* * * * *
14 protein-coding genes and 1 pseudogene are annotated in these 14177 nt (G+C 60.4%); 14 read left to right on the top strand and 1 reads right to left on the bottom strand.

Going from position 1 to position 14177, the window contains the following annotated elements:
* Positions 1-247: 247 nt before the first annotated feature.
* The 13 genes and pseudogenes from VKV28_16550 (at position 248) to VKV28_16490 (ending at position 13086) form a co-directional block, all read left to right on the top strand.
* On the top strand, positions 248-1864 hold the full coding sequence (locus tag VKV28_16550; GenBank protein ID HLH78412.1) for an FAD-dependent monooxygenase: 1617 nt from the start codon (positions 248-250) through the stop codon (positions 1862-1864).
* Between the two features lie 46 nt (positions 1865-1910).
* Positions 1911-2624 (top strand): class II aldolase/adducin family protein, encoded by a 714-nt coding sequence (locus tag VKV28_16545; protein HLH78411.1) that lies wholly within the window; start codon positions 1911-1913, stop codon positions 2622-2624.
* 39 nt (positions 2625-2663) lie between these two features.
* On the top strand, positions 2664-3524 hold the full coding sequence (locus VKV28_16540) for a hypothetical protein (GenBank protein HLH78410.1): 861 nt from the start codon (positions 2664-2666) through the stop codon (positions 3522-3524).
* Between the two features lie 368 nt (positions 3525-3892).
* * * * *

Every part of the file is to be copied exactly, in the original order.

14 protein-coding genes and 1 pseudogene are annotated in these 14177 nt (G+C 60.4%); 14 read left to right on the top strand and 1 reads right to left on the bottom strand.

Going from position 1 to position 14177, the window contains the following annotated elements:
* Positions 1-247: 247 nt before the first annotated feature.
* The 13 genes and pseudogenes from VKV28_16550 (at position 248) to VKV28_16490 (ending at position 13086) form a co-directional block, all read left to right on the top strand.
* On the top strand, positions 248-1864 hold the full coding sequence (locus tag VKV28_16550; GenBank protein ID HLH78412.1) for an FAD-dependent monooxygenase: 1617 nt from the start codon (positions 248-250) through the stop codon (positions 1862-1864).
* Between the two features lie 46 nt (positions 1865-1910).
* Positions 1911-2624 (top strand): class II aldolase/adducin family protein, encoded by a 714-nt coding sequence (locus tag VKV28_16545; protein HLH78411.1) that lies wholly within the window; start codon positions 1911-1913, stop codon positions 2622-2624.
* 39 nt (positions 2625-2663) lie between these two features.
* On the top strand, positions 2664-3524 hold the full coding sequence (locus VKV28_16540) for a hypothetical protein (GenBank protein HLH78410.1): 861 nt from the start codon (positions 2664-2666) through the stop codon (positions 3522-3524).
* Between the two features lie 368 nt (positions 3525-3892).